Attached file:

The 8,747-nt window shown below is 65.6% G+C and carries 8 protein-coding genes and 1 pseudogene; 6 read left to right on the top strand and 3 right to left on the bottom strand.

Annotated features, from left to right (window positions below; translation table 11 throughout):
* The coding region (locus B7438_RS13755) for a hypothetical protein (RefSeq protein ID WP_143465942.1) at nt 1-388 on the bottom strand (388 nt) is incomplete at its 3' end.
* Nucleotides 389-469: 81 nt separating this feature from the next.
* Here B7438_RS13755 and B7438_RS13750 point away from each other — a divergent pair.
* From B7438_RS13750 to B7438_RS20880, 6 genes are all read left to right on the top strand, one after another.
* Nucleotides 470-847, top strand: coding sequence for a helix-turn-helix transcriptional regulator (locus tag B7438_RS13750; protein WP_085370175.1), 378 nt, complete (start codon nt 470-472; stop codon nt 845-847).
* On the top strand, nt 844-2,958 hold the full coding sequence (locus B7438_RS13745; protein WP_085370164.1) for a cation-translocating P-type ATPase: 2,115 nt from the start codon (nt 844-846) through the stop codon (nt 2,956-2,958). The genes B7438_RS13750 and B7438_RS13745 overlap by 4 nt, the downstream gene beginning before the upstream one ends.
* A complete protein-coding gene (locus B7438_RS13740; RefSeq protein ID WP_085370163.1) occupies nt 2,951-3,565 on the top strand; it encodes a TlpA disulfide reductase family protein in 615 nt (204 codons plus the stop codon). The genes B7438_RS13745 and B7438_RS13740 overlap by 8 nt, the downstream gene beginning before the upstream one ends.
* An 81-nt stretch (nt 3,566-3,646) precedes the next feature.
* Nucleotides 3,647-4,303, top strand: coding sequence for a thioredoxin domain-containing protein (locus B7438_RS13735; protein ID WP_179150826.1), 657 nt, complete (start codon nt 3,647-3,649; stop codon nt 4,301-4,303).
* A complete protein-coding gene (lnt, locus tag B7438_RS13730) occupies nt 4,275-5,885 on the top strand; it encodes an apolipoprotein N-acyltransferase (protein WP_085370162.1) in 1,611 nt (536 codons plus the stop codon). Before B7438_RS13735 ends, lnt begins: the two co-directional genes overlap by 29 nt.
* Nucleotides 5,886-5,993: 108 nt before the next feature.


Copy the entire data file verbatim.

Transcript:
The 8,747-nt window shown below is 65.6% G+C and carries 8 protein-coding genes and 1 pseudogene; 6 read left to right on the top strand and 3 right to left on the bottom strand.

Annotated features, from left to right (window positions below; translation table 11 throughout):
* The coding region (locus B7438_RS13755) for a hypothetical protein (RefSeq protein ID WP_143465942.1) at nt 1-388 on the bottom strand (388 nt) is incomplete at its 3' end.
* Nucleotides 389-469: 81 nt separating this feature from the next.
* Here B7438_RS13755 and B7438_RS13750 point away from each other — a divergent pair.
* From B7438_RS13750 to B7438_RS20880, 6 genes are all read left to right on the top strand, one after another.
* Nucleotides 470-847, top strand: coding sequence for a helix-turn-helix transcriptional regulator (locus tag B7438_RS13750; protein WP_085370175.1), 378 nt, complete (start codon nt 470-472; stop codon nt 845-847).
* On the top strand, nt 844-2,958 hold the full coding sequence (locus B7438_RS13745; protein WP_085370164.1) for a cation-translocating P-type ATPase: 2,115 nt from the start codon (nt 844-846) through the stop codon (nt 2,956-2,958). The genes B7438_RS13750 and B7438_RS13745 overlap by 4 nt, the downstream gene beginning before the upstream one ends.
* A complete protein-coding gene (locus B7438_RS13740; RefSeq protein ID WP_085370163.1) occupies nt 2,951-3,565 on the top strand; it encodes a TlpA disulfide reductase family protein in 615 nt (204 codons plus the stop codon). The genes B7438_RS13745 and B7438_RS13740 overlap by 8 nt, the downstream gene beginning before the upstream one ends.
* An 81-nt stretch (nt 3,566-3,646) precedes the next feature.
* Nucleotides 3,647-4,303, top strand: coding sequence for a thioredoxin domain-containing protein (locus B7438_RS13735; protein ID WP_179150826.1), 657 nt, complete (start codon nt 3,647-3,649; stop codon nt 4,301-4,303).
* A complete protein-coding gene (lnt, locus tag B7438_RS13730) occupies nt 4,275-5,885 on the top strand; it encodes an apolipoprotein N-acyltransferase (protein WP_085370162.1) in 1,611 nt (536 codons plus the stop codon). Before B7438_RS13735 ends, lnt begins: the two co-directional genes overlap by 29 nt.
* Nucleotides 5,886-5,993: 108 nt before the next feature.